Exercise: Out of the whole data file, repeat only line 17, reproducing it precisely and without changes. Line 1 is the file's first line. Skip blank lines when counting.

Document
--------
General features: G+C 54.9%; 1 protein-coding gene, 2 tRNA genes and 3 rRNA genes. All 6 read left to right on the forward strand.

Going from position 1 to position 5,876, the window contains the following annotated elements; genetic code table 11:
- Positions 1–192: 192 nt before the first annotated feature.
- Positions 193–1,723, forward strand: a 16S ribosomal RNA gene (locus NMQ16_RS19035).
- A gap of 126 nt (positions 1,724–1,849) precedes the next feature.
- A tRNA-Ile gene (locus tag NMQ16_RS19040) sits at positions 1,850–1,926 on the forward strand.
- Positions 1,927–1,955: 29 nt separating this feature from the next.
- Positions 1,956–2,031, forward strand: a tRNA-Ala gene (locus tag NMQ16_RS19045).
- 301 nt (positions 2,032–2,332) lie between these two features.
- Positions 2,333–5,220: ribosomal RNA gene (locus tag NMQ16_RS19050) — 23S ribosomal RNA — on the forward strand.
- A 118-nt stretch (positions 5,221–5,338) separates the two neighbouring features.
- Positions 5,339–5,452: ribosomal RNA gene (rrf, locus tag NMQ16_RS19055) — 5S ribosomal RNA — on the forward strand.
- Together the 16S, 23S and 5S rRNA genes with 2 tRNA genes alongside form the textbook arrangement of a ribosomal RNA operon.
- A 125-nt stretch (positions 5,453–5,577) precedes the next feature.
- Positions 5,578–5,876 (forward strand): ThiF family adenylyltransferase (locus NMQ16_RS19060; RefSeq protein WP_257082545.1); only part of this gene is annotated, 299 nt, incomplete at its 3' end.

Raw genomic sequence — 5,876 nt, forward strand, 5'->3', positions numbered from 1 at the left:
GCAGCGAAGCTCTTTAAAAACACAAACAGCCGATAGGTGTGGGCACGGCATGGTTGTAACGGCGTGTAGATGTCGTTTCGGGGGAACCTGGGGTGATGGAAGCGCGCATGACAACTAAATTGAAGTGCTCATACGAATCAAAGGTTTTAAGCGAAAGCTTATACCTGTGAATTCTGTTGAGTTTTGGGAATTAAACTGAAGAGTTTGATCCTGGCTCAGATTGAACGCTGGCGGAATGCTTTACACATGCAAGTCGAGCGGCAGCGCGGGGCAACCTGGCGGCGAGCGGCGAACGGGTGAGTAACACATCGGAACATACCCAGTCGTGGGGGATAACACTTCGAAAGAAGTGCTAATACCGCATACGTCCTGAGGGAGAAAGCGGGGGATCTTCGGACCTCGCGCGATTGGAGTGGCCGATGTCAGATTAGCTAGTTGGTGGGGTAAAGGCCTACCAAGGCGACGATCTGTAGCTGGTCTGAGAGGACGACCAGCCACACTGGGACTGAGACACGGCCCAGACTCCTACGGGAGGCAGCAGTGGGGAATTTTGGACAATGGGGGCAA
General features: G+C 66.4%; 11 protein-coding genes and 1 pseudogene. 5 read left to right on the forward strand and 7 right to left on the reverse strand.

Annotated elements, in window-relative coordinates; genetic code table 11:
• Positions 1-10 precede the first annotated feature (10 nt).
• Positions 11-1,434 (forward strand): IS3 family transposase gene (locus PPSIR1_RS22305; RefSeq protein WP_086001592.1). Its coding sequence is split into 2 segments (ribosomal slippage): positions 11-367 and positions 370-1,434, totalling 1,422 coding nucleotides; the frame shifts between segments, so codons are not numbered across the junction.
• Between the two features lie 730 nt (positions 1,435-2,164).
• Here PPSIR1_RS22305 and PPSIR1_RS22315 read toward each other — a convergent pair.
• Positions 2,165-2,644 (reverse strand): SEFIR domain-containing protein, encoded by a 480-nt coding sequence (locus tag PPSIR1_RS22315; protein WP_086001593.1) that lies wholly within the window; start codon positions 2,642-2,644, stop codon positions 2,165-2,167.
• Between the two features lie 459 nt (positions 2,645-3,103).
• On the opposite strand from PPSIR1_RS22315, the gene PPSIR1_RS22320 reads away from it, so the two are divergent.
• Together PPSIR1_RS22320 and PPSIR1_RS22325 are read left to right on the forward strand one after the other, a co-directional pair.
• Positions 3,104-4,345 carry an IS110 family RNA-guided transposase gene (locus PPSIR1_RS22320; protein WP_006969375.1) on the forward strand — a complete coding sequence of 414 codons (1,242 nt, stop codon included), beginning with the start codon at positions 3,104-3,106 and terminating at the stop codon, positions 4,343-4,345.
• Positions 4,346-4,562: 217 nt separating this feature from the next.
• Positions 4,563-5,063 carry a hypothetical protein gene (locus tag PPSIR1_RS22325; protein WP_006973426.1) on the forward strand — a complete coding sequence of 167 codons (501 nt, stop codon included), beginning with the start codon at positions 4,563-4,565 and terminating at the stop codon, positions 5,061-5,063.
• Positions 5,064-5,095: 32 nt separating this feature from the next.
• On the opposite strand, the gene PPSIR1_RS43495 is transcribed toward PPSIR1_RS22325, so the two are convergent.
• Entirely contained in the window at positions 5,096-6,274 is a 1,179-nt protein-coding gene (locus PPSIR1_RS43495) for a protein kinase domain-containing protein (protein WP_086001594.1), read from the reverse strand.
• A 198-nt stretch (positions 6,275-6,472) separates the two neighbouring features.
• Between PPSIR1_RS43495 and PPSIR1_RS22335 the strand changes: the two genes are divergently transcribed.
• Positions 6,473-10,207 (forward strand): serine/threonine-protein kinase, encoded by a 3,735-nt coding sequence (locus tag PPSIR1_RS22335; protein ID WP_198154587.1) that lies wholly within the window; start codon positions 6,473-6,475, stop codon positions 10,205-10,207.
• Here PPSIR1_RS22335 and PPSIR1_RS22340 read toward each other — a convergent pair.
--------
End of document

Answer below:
GCAGCGAAGCTCTTTAAAAACACAAACAGCCGATAGGTGTGGGCACGGCATGGTTGTAACGGCGTGTAGATGTCGTTTCGGGGGAACCTGGGGTGATGGAAGCGCGCATGACAACTAAATTGAAGTGCTCATACGAATCAAAGGTTTTAAGCGAAAGCTTATACCTGTGAATTCTGTTGAGTTTTGGGAATTAAACTGAAGAGTTTGATCCTGGCTCAGATTGAACGCTGGCGGAATGCTTTACACATGCAAGTCGAGCGGCAGCGCGGGGCAACCTGGCGGCGAGCGGCGAACGGGTGAGTAACACATCGGAACATACCCAGTCGTGGGGGATAACACTTCGAAAGAAGTGCTAATACCGCATACGTCCTGAGGGAGAAAGCGGGGGATCTTCGGACCTCGCGCGATTGGAGTGGCCGATGTCAGATTAGCTAGTTGGTGGGGTAAAGGCCTACCAAGGCGACGATCTGTAGCTGGTCTGAGAGGACGACCAGCCACACTGGGACTGAGACACGGCCCAGACTCCTACGGGAGGCAGCAGTGGGGAATTTTGGACAATGGGGGCAA